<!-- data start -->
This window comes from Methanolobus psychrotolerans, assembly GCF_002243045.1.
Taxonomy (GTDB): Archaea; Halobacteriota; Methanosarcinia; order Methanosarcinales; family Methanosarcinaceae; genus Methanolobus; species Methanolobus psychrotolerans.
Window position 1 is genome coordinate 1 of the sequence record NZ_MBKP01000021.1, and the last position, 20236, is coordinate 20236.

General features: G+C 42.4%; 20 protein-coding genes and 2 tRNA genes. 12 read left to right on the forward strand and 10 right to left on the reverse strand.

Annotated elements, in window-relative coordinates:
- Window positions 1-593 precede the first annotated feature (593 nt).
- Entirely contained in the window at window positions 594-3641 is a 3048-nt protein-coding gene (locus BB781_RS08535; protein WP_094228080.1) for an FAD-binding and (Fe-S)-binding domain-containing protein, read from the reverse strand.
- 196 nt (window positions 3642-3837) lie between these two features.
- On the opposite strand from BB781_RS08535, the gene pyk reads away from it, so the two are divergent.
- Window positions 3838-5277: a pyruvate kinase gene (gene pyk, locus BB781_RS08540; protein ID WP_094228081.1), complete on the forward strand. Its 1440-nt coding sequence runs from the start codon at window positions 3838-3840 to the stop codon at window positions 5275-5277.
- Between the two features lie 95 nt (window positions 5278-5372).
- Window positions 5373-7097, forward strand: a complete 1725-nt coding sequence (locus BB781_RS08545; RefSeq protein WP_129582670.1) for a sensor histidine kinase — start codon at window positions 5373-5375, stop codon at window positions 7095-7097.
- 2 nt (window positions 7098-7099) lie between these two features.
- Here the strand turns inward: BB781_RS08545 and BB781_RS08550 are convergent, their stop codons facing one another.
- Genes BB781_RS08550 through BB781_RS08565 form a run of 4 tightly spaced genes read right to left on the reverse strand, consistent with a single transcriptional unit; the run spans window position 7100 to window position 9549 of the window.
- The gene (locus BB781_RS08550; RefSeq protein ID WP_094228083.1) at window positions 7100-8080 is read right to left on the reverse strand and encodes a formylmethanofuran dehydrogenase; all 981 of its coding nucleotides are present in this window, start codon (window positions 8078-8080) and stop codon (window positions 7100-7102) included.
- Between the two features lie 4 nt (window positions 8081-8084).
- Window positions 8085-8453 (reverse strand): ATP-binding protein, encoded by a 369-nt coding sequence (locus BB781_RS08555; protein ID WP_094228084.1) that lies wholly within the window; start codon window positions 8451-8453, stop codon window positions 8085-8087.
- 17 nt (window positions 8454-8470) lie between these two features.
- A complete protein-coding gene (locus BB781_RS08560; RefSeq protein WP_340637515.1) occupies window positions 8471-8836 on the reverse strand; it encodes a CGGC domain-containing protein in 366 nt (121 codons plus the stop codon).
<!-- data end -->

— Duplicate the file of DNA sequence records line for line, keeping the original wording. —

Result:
This window comes from Methanolobus psychrotolerans, assembly GCF_002243045.1.
Taxonomy (GTDB): Archaea; Halobacteriota; Methanosarcinia; order Methanosarcinales; family Methanosarcinaceae; genus Methanolobus; species Methanolobus psychrotolerans.
Window position 1 is genome coordinate 1 of the sequence record NZ_MBKP01000021.1, and the last position, 20236, is coordinate 20236.

General features: G+C 42.4%; 20 protein-coding genes and 2 tRNA genes. 12 read left to right on the forward strand and 10 right to left on the reverse strand.

Annotated elements, in window-relative coordinates:
- Window positions 1-593 precede the first annotated feature (593 nt).
- Entirely contained in the window at window positions 594-3641 is a 3048-nt protein-coding gene (locus BB781_RS08535; protein WP_094228080.1) for an FAD-binding and (Fe-S)-binding domain-containing protein, read from the reverse strand.
- 196 nt (window positions 3642-3837) lie between these two features.
- On the opposite strand from BB781_RS08535, the gene pyk reads away from it, so the two are divergent.
- Window positions 3838-5277: a pyruvate kinase gene (gene pyk, locus BB781_RS08540; protein ID WP_094228081.1), complete on the forward strand. Its 1440-nt coding sequence runs from the start codon at window positions 3838-3840 to the stop codon at window positions 5275-5277.
- Between the two features lie 95 nt (window positions 5278-5372).
- Window positions 5373-7097, forward strand: a complete 1725-nt coding sequence (locus BB781_RS08545; RefSeq protein WP_129582670.1) for a sensor histidine kinase — start codon at window positions 5373-5375, stop codon at window positions 7095-7097.
- 2 nt (window positions 7098-7099) lie between these two features.
- Here the strand turns inward: BB781_RS08545 and BB781_RS08550 are convergent, their stop codons facing one another.
- Genes BB781_RS08550 through BB781_RS08565 form a run of 4 tightly spaced genes read right to left on the reverse strand, consistent with a single transcriptional unit; the run spans window position 7100 to window position 9549 of the window.
- The gene (locus BB781_RS08550; RefSeq protein ID WP_094228083.1) at window positions 7100-8080 is read right to left on the reverse strand and encodes a formylmethanofuran dehydrogenase; all 981 of its coding nucleotides are present in this window, start codon (window positions 8078-8080) and stop codon (window positions 7100-7102) included.
- Between the two features lie 4 nt (window positions 8081-8084).
- Window positions 8085-8453 (reverse strand): ATP-binding protein, encoded by a 369-nt coding sequence (locus BB781_RS08555; protein ID WP_094228084.1) that lies wholly within the window; start codon window positions 8451-8453, stop codon window positions 8085-8087.
- 17 nt (window positions 8454-8470) lie between these two features.
- A complete protein-coding gene (locus BB781_RS08560; RefSeq protein WP_340637515.1) occupies window positions 8471-8836 on the reverse strand; it encodes a CGGC domain-containing protein in 366 nt (121 codons plus the stop codon).